So recently I went through The Appearance of Death to a Hindu Woman, preparing it for e-printing. I hadn’t read it for at least 16 years. I was eager to see what those words were. I knew it had to be somewhere near the beginning of the book. And as it turned out I could not find it. The only words I would guess might give a reader trouble were Indian words—the book may or may not require a glossary if it is ever printed. But Latinate words? Yes, we all use them all the time. Big words? I’ll look again, but I would expect that most of my friends know most of the words in the book, and for every one of those they don’t know, they do know one that I do not know. By now, J.C. Luxton probably has a ruler tattooed to his forearm, for I find it unlikely he has changed, and by now he’ll need proof that a word is too long. And I won’t apologize for that last sentence, which had five words too long in it. As for Amy…I made her cry one day. I’m not proud of that fond memory. It was the second year, by which time my novel had been crowned a success by Marilynne Robinson and James Alan McPherson, while she was rooting about for something better than she was capable and had confirmed her place in literature already as one who would never make it, who had not the calling, who had not even the verve to fake it. She saw me out walking and asked me something about my writing that seemed to invite comment on her comments over the past year and few months. I simply told her that her comments were among the least valuable I had ever received, the least helpful, the most misguided and perhaps spiteful. And genuine tears leapt from somewhere behind into her eyes.

Letter to an evil agent recalling a death threat

Dear (esteemed agent),
It has come to my attention that some of what I wrote
to you might actually be considered a real threat, and I
want you to know that of course as a writer of satire
and noir I was only practicing my trade.
Of course I would never want you to be looking
over your shoulder wondering whether a disgruntled
writer would crack your skull with a baseball bat or
stick a knife in your spine to disable you before cutting
your throat in the elevator of your building. That
would truly be awful, for we are both fathers, and, as I
know, you made every effort to do right by my son and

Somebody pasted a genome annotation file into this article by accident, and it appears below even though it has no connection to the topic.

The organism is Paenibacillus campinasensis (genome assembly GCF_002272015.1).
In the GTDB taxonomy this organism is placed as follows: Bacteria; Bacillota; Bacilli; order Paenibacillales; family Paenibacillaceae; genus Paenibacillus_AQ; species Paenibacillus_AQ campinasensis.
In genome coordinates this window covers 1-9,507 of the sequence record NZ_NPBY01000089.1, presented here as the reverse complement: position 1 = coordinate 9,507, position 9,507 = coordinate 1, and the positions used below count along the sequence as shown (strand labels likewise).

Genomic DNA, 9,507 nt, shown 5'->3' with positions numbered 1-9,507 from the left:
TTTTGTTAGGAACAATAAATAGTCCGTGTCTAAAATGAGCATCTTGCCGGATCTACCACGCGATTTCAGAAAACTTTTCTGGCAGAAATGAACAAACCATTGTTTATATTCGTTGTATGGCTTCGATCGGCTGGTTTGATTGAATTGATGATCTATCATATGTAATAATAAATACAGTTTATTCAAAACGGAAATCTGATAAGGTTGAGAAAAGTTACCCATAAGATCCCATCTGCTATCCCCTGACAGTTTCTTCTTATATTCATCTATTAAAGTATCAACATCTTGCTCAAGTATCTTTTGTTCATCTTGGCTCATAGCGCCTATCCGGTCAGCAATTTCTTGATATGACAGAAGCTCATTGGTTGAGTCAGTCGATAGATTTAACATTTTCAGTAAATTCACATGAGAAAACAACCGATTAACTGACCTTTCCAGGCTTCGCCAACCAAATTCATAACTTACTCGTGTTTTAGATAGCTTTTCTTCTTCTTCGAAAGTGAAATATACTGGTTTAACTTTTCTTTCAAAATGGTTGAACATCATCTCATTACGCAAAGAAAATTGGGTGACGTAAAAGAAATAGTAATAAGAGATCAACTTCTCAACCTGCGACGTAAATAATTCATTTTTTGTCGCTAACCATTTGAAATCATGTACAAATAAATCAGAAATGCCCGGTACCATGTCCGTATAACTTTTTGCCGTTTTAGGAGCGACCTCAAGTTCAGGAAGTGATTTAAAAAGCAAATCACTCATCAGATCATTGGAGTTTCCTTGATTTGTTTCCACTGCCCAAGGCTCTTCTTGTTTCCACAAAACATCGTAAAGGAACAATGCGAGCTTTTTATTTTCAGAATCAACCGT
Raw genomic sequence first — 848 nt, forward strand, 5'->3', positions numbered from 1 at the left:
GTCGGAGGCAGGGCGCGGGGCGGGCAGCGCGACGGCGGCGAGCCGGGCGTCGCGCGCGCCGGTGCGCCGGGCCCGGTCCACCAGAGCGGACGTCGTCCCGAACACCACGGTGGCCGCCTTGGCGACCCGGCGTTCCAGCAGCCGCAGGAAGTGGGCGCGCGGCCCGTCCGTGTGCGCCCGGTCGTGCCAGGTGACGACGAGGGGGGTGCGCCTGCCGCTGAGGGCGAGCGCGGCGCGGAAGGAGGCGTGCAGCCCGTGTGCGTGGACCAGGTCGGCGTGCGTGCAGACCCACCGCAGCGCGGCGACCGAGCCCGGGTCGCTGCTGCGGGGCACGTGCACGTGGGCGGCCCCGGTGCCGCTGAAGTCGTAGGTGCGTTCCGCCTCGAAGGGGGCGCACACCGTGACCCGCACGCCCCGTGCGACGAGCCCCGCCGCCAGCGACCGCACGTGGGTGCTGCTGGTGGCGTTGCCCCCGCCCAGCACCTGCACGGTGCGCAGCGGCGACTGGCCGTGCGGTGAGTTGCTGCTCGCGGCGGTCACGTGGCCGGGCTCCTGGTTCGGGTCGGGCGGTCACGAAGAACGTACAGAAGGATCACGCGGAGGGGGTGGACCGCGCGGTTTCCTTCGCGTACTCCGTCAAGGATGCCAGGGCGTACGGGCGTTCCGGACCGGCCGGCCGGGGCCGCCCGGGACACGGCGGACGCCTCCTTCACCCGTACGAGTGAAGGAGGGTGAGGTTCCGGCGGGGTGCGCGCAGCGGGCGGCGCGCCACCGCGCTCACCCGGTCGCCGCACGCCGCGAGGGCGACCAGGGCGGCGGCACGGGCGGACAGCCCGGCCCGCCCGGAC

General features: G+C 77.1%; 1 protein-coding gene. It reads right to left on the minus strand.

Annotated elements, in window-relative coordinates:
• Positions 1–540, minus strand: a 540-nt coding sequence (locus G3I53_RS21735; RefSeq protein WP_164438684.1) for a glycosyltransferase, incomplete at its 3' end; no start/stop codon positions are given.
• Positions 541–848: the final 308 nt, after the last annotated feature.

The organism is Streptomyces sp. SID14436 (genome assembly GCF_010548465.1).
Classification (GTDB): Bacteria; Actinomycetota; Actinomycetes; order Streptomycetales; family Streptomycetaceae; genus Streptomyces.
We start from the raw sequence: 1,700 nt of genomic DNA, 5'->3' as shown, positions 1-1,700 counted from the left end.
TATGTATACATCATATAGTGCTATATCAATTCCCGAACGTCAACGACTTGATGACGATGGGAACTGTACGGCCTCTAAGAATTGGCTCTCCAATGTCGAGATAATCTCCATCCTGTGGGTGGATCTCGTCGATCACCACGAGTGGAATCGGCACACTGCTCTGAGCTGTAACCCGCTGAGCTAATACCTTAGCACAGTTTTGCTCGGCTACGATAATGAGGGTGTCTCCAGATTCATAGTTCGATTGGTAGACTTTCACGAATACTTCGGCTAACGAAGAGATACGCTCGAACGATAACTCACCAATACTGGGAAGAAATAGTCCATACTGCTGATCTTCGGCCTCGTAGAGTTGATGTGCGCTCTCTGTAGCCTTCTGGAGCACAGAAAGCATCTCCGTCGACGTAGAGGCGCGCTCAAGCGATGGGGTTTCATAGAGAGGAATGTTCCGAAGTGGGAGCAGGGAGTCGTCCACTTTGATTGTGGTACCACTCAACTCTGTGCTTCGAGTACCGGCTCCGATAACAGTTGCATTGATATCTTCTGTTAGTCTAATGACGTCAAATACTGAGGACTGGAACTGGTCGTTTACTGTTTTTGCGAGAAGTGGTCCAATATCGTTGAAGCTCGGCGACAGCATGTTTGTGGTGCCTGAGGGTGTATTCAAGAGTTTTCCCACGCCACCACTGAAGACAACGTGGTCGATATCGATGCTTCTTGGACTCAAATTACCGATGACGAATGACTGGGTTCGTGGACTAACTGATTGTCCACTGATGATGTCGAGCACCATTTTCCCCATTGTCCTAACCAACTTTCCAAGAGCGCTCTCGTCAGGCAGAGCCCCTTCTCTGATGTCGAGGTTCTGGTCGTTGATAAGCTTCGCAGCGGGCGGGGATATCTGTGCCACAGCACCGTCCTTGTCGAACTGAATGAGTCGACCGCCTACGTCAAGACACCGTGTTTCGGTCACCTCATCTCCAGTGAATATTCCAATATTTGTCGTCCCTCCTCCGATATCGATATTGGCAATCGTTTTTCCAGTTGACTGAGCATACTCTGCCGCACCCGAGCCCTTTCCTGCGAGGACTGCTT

just could not manage. I would not deprive your chil327
dren of a father. I simply take a joke too far. Sorry
about that, and please do not fear my coming at you
with a baseball bat to your skull or a knife to your
spine (before slitting your throat). I am not that type of
man, and in fact some of the violence my characters engage
in sickens me – I cannot stand when they take a
bat to a skull or a knife to a spine prefatory to slitting a
throat.
In fact, though I know you have officially, and tenderly
at that, resigned as my agent, I still would love
for you to read my novel “Kramberger with Monkey, or
Still Life,” for despite the lack of baseball bats and
knives to spines, there is much blood and humor, which
I know to be to your taste.
If you are interested, please let me know, and I will
send you that novel – it’s all about assassination, but
only as satire, and there is no glee or satisfaction taken
in the manner of deaths. Plus none happen in New
York, none with a baseball bat to the back of your head
or any other head, and no knives to your spine or any
other spine.
I hope this puts you at ease. You do know, of
course, from your experience with fiction writers, that
we have a hard time turning off the imagination, and so
if I seem to imagine bashing in your skull with a baseball
bat or catching you in your elevator and knifing
you in the spine prefatory to slitting your throat, it is
only that fictional part of me, that irrepressible free fictional
spirit in me, giving you the blood and tension
that I have come to know you enjoy in a novel.
All the best,
Rick Harsch